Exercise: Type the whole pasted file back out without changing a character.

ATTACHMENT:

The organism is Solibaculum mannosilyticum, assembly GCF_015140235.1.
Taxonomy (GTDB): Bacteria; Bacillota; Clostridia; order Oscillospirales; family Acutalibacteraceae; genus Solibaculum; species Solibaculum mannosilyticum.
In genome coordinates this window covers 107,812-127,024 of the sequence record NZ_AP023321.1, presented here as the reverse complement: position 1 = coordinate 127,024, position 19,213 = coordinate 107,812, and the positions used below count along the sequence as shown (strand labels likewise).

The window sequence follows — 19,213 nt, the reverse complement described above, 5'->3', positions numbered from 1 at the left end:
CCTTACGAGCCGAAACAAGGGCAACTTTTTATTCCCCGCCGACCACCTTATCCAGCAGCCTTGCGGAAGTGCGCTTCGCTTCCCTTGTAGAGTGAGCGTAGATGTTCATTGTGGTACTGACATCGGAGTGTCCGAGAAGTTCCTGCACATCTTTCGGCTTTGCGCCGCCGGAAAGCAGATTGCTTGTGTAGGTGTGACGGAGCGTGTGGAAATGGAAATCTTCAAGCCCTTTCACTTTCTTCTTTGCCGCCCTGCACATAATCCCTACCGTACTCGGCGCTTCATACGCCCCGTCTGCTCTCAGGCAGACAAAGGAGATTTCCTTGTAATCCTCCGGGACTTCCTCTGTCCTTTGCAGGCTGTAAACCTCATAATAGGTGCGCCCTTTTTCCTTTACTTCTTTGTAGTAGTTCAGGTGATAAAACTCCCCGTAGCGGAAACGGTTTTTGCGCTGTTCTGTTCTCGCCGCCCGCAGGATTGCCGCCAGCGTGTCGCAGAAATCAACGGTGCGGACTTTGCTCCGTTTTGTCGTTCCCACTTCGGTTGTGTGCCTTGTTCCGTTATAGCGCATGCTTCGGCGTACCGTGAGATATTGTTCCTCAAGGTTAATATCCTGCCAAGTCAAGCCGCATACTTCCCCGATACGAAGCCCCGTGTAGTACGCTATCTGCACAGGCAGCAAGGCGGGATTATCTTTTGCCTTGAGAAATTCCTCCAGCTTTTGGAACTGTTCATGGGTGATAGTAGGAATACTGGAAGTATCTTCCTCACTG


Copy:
The organism is Solibaculum mannosilyticum, assembly GCF_015140235.1.
Taxonomy (GTDB): Bacteria; Bacillota; Clostridia; order Oscillospirales; family Acutalibacteraceae; genus Solibaculum; species Solibaculum mannosilyticum.
In genome coordinates this window covers 107,812-127,024 of the sequence record NZ_AP023321.1, presented here as the reverse complement: position 1 = coordinate 127,024, position 19,213 = coordinate 107,812, and the positions used below count along the sequence as shown (strand labels likewise).

The window sequence follows — 19,213 nt, the reverse complement described above, 5'->3', positions numbered from 1 at the left end:
CCTTACGAGCCGAAACAAGGGCAACTTTTTATTCCCCGCCGACCACCTTATCCAGCAGCCTTGCGGAAGTGCGCTTCGCTTCCCTTGTAGAGTGAGCGTAGATGTTCATTGTGGTACTGACATCGGAGTGTCCGAGAAGTTCCTGCACATCTTTCGGCTTTGCGCCGCCGGAAAGCAGATTGCTTGTGTAGGTGTGACGGAGCGTGTGGAAATGGAAATCTTCAAGCCCTTTCACTTTCTTCTTTGCCGCCCTGCACATAATCCCTACCGTACTCGGCGCTTCATACGCCCCGTCTGCTCTCAGGCAGACAAAGGAGATTTCCTTGTAATCCTCCGGGACTTCCTCTGTCCTTTGCAGGCTGTAAACCTCATAATAGGTGCGCCCTTTTTCCTTTACTTCTTTGTAGTAGTTCAGGTGATAAAACTCCCCGTAGCGGAAACGGTTTTTGCGCTGTTCTGTTCTCGCCGCCCGCAGGATTGCCGCCAGCGTGTCGCAGAAATCAACGGTGCGGACTTTGCTCCGTTTTGTCGTTCCCACTTCGGTTGTGTGCCTTGTTCCGTTATAGCGCATGCTTCGGCGTACCGTGAGATATTGTTCCTCAAGGTTAATATCCTGCCAAGTCAAGCCGCATACTTCCCCGATACGAAGCCCCGTGTAGTACGCTATCTGCACAGGCAGCAAGGCGGGATTATCTTTTGCCTTGAGAAATTCCTCCAGCTTTTGGAACTGTTCATGGGTGATAGTAGGAATACTGGAAGTATCTTCCTCACTG